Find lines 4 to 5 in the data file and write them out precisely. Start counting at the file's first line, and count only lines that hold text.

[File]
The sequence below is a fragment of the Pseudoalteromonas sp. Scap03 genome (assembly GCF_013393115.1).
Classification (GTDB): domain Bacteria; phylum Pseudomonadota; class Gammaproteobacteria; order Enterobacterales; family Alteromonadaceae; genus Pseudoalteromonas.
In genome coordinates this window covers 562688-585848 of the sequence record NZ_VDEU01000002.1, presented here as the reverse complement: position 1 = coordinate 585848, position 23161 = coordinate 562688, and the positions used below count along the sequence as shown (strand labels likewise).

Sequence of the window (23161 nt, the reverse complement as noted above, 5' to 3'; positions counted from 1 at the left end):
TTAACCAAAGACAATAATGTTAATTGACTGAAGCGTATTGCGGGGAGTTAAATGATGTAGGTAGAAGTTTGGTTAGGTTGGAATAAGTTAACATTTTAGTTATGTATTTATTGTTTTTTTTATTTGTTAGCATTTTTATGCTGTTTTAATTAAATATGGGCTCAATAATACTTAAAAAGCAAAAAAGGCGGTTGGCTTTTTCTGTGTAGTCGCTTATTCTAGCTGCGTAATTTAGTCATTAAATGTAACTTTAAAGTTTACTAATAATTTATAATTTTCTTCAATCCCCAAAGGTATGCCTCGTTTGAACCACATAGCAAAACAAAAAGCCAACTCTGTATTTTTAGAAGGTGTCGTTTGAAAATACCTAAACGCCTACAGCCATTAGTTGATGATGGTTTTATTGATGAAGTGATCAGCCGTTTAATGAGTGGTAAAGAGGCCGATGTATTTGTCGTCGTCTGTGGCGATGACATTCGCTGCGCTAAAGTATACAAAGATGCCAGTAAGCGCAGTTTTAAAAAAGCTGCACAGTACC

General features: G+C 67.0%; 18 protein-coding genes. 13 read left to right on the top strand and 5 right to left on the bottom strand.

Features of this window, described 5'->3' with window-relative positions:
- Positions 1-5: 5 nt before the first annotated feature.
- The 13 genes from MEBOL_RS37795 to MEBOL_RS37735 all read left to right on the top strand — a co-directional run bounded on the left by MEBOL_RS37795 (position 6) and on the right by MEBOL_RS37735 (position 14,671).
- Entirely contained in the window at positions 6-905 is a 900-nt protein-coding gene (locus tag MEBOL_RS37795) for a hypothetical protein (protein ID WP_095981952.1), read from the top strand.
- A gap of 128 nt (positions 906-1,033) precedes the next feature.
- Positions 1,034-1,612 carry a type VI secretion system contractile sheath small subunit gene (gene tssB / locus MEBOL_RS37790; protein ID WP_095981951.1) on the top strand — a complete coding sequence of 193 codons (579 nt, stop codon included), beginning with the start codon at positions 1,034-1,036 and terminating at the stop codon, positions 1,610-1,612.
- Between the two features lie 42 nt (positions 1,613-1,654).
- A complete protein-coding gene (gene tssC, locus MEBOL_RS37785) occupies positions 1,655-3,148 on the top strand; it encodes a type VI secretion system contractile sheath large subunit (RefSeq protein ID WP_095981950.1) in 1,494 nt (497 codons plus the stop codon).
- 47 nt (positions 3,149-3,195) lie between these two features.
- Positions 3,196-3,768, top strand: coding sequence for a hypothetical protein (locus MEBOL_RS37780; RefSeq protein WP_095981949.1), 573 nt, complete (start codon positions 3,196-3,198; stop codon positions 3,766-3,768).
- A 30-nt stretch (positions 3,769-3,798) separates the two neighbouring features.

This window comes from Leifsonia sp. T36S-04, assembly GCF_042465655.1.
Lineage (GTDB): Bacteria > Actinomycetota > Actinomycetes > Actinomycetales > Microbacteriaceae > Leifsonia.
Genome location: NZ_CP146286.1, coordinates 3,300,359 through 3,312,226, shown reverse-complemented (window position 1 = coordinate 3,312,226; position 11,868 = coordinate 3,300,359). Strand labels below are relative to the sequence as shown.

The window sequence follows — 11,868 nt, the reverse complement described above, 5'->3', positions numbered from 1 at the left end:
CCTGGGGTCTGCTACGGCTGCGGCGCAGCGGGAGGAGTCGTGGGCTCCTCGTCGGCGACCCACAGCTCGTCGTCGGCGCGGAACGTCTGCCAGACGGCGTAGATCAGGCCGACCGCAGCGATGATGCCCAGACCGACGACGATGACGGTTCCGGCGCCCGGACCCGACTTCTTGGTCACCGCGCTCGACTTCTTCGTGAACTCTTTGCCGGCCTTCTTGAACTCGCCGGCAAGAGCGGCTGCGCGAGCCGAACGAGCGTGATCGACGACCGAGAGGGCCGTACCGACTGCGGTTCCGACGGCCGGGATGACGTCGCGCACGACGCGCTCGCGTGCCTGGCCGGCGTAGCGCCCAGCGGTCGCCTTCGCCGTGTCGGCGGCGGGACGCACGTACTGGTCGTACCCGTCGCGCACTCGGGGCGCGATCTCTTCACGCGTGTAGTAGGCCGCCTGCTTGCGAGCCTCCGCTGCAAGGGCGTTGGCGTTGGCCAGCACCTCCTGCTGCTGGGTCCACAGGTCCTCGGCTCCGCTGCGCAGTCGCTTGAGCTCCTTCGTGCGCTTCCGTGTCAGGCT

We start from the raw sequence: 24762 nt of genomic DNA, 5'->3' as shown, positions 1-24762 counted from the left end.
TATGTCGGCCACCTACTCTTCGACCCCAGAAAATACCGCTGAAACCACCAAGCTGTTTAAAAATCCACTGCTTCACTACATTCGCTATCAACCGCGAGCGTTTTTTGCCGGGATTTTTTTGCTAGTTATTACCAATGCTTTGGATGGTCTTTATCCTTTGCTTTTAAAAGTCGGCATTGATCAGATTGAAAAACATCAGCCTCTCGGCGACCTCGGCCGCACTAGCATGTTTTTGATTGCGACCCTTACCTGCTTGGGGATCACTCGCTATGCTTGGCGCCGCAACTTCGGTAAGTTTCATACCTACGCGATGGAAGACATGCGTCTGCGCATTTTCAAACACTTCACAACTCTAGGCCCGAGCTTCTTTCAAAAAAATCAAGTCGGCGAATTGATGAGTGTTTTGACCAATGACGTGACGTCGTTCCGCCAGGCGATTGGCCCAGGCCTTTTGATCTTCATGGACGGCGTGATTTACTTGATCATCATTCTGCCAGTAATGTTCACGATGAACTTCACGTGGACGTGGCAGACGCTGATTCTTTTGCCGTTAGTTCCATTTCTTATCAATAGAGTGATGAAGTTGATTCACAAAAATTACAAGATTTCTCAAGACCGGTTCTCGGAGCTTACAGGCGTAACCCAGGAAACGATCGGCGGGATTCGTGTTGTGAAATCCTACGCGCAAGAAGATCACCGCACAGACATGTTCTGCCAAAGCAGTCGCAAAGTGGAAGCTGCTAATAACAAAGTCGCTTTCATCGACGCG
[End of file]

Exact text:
Sequence of the window (23161 nt, the reverse complement as noted above, 5' to 3'; positions counted from 1 at the left end):
TTAACCAAAGACAATAATGTTAATTGACTGAAGCGTATTGCGGGGAGTTAAATGATGTAGGTAGAAGTTTGGTTAGGTTGGAATAAGTTAACATTTTAGTTATGTATTTATTGTTTTTTTTATTTGTTAGCATTTTTATGCTGTTTTAATTAAATATGGGCTCAATAATACTTAAAAAGCAAAAAAGGCGGTTGGCTTTTTCTGTGTAGTCGCTTATTCTAGCTGCGTAATTTAGTCATTAAATGTAACTTTAAAGTTTACTAATAATTTATAATTTTCTTCAATCCCCAAAGGTATGCCTCGTTTGAACCACATAGCAAAACAAAAAGCCAACTCTGTATTTTTAGAAGGTGTCGTTTGAAAATACCTAAACGCCTACAGCCATTAGTTGATGATGGTTTTATTGATGAAGTGATCAGCCGTTTAATGAGTGGTAAAGAGGCCGATGTATTTGTCGTCGTCTGTGGCGATGACATTCGCTGCGCTAAAGTATACAAAGATGCCAGTAAGCGCAGTTTTAAAAAAGCTGCACAGTACC